Skip to comments.Why We Banned Legos
Posted on 07/25/2007 7:37:07 PM PDT by Lorianne
Exploring power, ownership, and equity in an early childhood classroom ___
Carl and Oliver,* both 8-year-olds in our after-school program, huddled over piles of Legos. They carefully assembled them to add to a sprawling collection of Lego houses, grocery stores, fish-and-chips stands, fire stations, and coffee shops. They were particularly keen to find and use "cool pieces," the translucent bricks and specialty pieces that complement the standard-issue red, yellow, blue, and green Lego bricks.
"I'm making an airport and landing strip for my guy's house. He has his own airplane," said Oliver.
"That's not fair!" said Carl. "That takes too many cool pieces and leaves not enough for me."
"Well, I can let other people use the landing strip, if they have airplanes," said Oliver. "Then it's fair for me to use more cool pieces, because it's for public use."
Discussions like the one above led to children collaborating on a massive series of Lego structures we named Legotown. Children dug through hefty-sized bins of Legos, sought "cool pieces," and bartered and exchanged until they established a collection of homes, shops, public facilities, and community meeting places. We carefully protected Legotown from errant balls and jump ropes, and watched it grow day by day.
After nearly two months of observing the children's Legotown construction, we decided to ban the Legos.
(Excerpt) Read more at rethinkingschools.org ...
These people are just like Delores Umbrage.
the children were building their assumptions about ownership and the social power it conveys assumptions that mirrored those of a class-based, capitalist society a society that we teachers believe to be unjust and oppressive.
I am glad The Boy is in the parochial system.
Seattle, what do you expect ...
Why I banned jackasses from teaching my children.
These are KIDS using Legos, for Pete's sake! Socialists don't know how to have fun, and won't let anyone else have fun, either.
It would be awful if the children understood and believed in our current form of government, wouldn’t it? /sarc
Where is the barf alert? If they had just supervised the kids playing and made them share in the first place this little power struggle would have never happened. All this article proves is that the adults waited until a situation was out of hand before they stepped in and taught the kids how to share their toys.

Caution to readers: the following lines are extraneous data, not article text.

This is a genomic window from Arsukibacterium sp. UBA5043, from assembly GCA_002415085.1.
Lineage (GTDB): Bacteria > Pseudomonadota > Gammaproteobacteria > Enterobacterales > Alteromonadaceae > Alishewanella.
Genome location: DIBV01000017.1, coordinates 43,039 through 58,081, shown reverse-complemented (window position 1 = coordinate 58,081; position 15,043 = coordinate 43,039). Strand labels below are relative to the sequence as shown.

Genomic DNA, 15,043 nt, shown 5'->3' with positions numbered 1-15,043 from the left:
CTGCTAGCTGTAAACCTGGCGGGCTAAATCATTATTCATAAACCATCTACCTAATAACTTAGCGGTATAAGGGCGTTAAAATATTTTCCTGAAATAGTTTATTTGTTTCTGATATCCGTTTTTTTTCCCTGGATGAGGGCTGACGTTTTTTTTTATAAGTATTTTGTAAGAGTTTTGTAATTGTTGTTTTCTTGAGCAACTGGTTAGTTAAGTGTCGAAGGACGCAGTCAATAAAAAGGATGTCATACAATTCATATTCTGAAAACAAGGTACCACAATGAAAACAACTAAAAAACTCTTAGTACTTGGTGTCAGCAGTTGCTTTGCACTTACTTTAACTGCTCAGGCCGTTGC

I thought she resigned fron CNN this week?
Keep an eye on things. Parochial school ain't what it used to be. (Sister Estelle would disapprove of my use of the word "ain't".) Liberation Theology, Sex Positive education, Feminism, etc.. Beware.
Probably ugly, too.
“...a critical evaluation of Legotown and the inequities of private ownership and hierarchical authority on which it was founded.
these are bolsheviks.
Boy I bet when these teachers were in school, if someone demanded to hold their lunch money, they willingly gave it to them. No fuss, no matter.
Wow. It’s like reading The Comunist Manifesto...
* Collectivity is a good thing:
* Personal expression matters:
* Shared power is a valued goal:
* Moderation and equal access to resources are things to strive for...
* All structures are public structures. Everyone can use all the Lego structures. But only the builder or people who have her or his permission are allowed to change a structure.
* Lego people can be saved only by a “team” of kids, not by individuals.
* All structures will be standard sizes.
Oh good heavens, I thought this was a story about a fellow Freeper named Legos who had been banned. Time for my meds.
Dear Ms. Pelo:I can't wait to read the response.
I read with interest the piece written by you at http://www.rethinkingschools.org/archive/21_02/lego212.shtml. In retrospect, I can only thank a benevolent God that my child will not receive instruction at the Hilltop Children' Center [sic].
Homework: Please read and contemplate Rudyard Kipling's poem "The Gods Of The Copybook Headings" [http://www.kipling.org.uk/poems_copybook.htm]. Compare and contrast Kipling's point of view to the "values of equality and democracy" that you and your colleague hope to instill in your students. In view of historical events, which value system is more reflective of actual reality as experienced by human beings?